DAPAC members will finally tackle the central element of their proposed new plan Wednesday night when they consider the role of sustainabilty in the future of Downtown Berkeley.
And a decision on landmarking the old Berkeley High School Gymnasium—home of the East bay’s main warm water therapy pool—could come as early as Thursday evening, when the Landmarks Preservation Commission (LPC) is scheduled to hold a hearing on a building already slated for demolition by the city’s school board.
DAPAC—the Downtown Area Plan Advisory Committee—is charged with handing the Planning Commission a draft of the new plan by November, and members have decided that their primary emphasis will be on creating a green city center.
The meeting begins with a presentation by environmentalist and “smart growth” advocate John Holtzclaw on land use and greenhouse gases, followed by a discussion of the draft sustainabilty element prepared by downtown planner Matt Taecker, UC Berkeley planners Judy Chess and Jennifer McDougall and Berkeley environmentalist Juliet Lamont.
The meeting begins at 7 p.m. in the North Berkeley Senior Center, 1901 Hearst Ave. at Martin Luther King Jr. Way.
Proponents of the application to landmark the old gym say the building is a distinguished creation worthy of preservation, while the school board said the site is needed for new classrooms and athletic facilities.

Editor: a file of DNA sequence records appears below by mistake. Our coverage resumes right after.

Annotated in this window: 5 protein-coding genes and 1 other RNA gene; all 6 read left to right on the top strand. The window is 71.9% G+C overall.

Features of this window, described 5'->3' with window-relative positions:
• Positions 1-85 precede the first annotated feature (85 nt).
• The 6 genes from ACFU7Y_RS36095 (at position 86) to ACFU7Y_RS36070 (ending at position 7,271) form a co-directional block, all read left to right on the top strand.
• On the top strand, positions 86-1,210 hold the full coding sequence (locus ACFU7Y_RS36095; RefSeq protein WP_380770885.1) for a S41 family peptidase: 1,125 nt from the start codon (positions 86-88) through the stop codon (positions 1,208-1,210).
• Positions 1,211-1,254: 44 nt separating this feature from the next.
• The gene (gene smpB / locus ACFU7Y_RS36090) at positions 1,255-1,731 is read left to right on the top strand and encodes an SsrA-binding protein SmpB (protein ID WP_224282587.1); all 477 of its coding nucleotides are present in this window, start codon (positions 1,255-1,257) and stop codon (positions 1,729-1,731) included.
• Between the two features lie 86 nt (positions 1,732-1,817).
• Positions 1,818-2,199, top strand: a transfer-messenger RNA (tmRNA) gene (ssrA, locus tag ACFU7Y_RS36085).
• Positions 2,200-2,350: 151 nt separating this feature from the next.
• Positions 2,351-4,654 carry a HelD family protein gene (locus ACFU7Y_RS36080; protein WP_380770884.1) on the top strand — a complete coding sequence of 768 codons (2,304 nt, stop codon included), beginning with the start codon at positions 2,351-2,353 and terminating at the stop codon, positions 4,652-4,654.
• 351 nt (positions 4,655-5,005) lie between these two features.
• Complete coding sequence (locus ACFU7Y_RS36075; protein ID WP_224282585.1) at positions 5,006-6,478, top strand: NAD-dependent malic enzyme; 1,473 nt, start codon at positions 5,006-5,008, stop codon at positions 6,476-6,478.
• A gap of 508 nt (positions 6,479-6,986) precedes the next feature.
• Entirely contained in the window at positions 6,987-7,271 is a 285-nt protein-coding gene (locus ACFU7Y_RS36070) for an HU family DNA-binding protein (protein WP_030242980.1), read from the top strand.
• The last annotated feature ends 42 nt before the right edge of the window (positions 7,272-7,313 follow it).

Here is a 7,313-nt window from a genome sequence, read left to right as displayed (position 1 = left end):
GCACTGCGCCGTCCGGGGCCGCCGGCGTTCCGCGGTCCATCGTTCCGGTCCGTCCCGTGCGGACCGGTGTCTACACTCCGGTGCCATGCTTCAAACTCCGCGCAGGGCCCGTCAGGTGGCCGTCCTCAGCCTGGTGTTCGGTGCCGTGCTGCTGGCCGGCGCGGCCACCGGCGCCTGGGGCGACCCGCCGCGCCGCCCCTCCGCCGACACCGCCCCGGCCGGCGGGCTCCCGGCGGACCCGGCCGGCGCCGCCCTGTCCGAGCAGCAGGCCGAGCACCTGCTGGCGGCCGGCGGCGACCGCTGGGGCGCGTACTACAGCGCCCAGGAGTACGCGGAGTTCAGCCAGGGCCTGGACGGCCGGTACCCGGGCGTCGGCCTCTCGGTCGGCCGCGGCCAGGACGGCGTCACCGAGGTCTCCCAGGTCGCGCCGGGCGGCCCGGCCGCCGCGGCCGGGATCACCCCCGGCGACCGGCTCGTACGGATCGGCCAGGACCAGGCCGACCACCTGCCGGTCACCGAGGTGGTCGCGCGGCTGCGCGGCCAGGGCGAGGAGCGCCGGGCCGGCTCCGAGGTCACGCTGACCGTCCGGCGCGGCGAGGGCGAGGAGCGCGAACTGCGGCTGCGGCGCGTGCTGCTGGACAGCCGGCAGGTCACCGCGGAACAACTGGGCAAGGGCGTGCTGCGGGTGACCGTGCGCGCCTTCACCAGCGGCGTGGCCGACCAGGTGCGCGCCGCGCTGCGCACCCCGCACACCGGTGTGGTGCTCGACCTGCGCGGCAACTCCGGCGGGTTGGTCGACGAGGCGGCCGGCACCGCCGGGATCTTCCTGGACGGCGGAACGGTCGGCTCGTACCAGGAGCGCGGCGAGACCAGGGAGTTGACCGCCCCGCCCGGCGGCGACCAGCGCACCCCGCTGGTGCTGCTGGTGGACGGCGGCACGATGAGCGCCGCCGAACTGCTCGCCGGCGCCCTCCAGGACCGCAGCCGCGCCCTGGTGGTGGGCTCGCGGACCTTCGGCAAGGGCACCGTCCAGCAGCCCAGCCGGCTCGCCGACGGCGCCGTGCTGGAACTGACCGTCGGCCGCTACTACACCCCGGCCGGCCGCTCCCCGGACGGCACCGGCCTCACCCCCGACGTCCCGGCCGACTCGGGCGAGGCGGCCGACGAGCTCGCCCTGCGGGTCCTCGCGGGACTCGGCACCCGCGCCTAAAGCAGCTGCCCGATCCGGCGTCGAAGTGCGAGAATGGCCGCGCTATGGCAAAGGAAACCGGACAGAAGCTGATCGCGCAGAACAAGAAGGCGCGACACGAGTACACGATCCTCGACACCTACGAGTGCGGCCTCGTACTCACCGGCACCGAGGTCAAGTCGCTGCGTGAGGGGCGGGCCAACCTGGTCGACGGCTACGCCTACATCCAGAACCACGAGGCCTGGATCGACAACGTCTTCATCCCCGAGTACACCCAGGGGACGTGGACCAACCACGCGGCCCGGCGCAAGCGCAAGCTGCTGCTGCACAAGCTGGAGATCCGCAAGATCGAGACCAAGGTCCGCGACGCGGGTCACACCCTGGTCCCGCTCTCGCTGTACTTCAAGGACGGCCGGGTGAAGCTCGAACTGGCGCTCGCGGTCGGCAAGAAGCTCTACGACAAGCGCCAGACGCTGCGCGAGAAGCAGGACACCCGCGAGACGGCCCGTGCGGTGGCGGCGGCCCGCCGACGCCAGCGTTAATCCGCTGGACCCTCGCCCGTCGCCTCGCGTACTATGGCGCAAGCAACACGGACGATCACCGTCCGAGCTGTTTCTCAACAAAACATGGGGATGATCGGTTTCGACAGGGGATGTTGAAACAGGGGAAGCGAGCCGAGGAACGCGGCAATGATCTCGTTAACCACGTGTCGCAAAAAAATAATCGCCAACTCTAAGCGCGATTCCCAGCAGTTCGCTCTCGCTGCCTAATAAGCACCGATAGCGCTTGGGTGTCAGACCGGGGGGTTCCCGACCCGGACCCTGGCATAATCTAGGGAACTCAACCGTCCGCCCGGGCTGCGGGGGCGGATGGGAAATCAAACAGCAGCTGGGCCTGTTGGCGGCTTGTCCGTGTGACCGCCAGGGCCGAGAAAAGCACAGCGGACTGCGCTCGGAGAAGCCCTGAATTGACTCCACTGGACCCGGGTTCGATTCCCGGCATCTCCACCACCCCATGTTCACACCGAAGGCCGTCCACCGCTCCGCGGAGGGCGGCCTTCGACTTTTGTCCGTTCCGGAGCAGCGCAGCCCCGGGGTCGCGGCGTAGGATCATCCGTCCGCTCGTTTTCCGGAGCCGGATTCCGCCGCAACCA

Representatives of the disabled community have also called for preservation.
The school board voted Jan. 17 for demolition, but a group of preservationists calling itself Friends Protecting Berkeley’s Resources filed suit Feb. 23 charging that the district didn’t follow the California Environmental Quality Act before casting its votes.
The building at Milvia and Kittredge was the creation of architects William C. Hays and Walter H. Ratcliff Jr., and features additional details by engineer Thomas F. Chace who conducted a rare—for its time—seismic retrofit in 1936.
Also on the LPC agenda are proposals to remove shingle siding on a Structure of Merit cottage at 2411 Fifth St. and add additional dwelling units at the rear of the property.
Commissioners will also review plans by UC Berkeley officials to renovate six residential buildings at the Clark Kerr Campus to keep the buildings habitable and increase accessibility.
Also on the agenda are plans to add a by-right addition to the home at 1340 Arch St., declared a landmark in November after the commission acted in response to the plans; and plans to refurbish the Sigma Phi fraternity house at 2307 Piedmont Ave.
The meeting begins at 7:30 p.m. in the North Berkeley Senior Center.